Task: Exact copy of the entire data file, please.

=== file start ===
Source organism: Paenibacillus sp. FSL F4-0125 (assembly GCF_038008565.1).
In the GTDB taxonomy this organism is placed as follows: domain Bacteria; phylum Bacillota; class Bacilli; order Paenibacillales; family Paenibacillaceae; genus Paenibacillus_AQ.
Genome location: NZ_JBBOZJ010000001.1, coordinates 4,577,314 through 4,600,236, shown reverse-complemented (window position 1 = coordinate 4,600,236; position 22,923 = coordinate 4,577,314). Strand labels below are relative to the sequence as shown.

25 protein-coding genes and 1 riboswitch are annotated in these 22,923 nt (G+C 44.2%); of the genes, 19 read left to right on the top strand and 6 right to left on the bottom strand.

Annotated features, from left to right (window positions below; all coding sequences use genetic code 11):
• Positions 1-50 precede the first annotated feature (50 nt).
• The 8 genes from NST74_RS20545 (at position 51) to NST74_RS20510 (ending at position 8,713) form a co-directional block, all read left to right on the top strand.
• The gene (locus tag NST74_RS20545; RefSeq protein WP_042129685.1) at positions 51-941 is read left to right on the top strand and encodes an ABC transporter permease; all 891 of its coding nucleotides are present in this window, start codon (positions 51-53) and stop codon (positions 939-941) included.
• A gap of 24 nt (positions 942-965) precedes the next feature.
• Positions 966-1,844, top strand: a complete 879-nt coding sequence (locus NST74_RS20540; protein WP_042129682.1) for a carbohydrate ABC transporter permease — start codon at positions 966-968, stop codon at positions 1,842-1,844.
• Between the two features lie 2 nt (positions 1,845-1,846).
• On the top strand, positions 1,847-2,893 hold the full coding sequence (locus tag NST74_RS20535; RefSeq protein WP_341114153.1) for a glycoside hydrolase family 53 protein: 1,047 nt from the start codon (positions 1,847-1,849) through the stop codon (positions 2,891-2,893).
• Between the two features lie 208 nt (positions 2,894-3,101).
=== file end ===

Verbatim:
Source organism: Paenibacillus sp. FSL F4-0125 (assembly GCF_038008565.1).
In the GTDB taxonomy this organism is placed as follows: domain Bacteria; phylum Bacillota; class Bacilli; order Paenibacillales; family Paenibacillaceae; genus Paenibacillus_AQ.
Genome location: NZ_JBBOZJ010000001.1, coordinates 4,577,314 through 4,600,236, shown reverse-complemented (window position 1 = coordinate 4,600,236; position 22,923 = coordinate 4,577,314). Strand labels below are relative to the sequence as shown.

25 protein-coding genes and 1 riboswitch are annotated in these 22,923 nt (G+C 44.2%); of the genes, 19 read left to right on the top strand and 6 right to left on the bottom strand.

Annotated features, from left to right (window positions below; all coding sequences use genetic code 11):
• Positions 1-50 precede the first annotated feature (50 nt).
• The 8 genes from NST74_RS20545 (at position 51) to NST74_RS20510 (ending at position 8,713) form a co-directional block, all read left to right on the top strand.
• The gene (locus tag NST74_RS20545; RefSeq protein WP_042129685.1) at positions 51-941 is read left to right on the top strand and encodes an ABC transporter permease; all 891 of its coding nucleotides are present in this window, start codon (positions 51-53) and stop codon (positions 939-941) included.
• A gap of 24 nt (positions 942-965) precedes the next feature.
• Positions 966-1,844, top strand: a complete 879-nt coding sequence (locus NST74_RS20540; protein WP_042129682.1) for a carbohydrate ABC transporter permease — start codon at positions 966-968, stop codon at positions 1,842-1,844.
• Between the two features lie 2 nt (positions 1,845-1,846).
• On the top strand, positions 1,847-2,893 hold the full coding sequence (locus tag NST74_RS20535; RefSeq protein WP_341114153.1) for a glycoside hydrolase family 53 protein: 1,047 nt from the start codon (positions 1,847-1,849) through the stop codon (positions 2,891-2,893).
• Between the two features lie 208 nt (positions 2,894-3,101).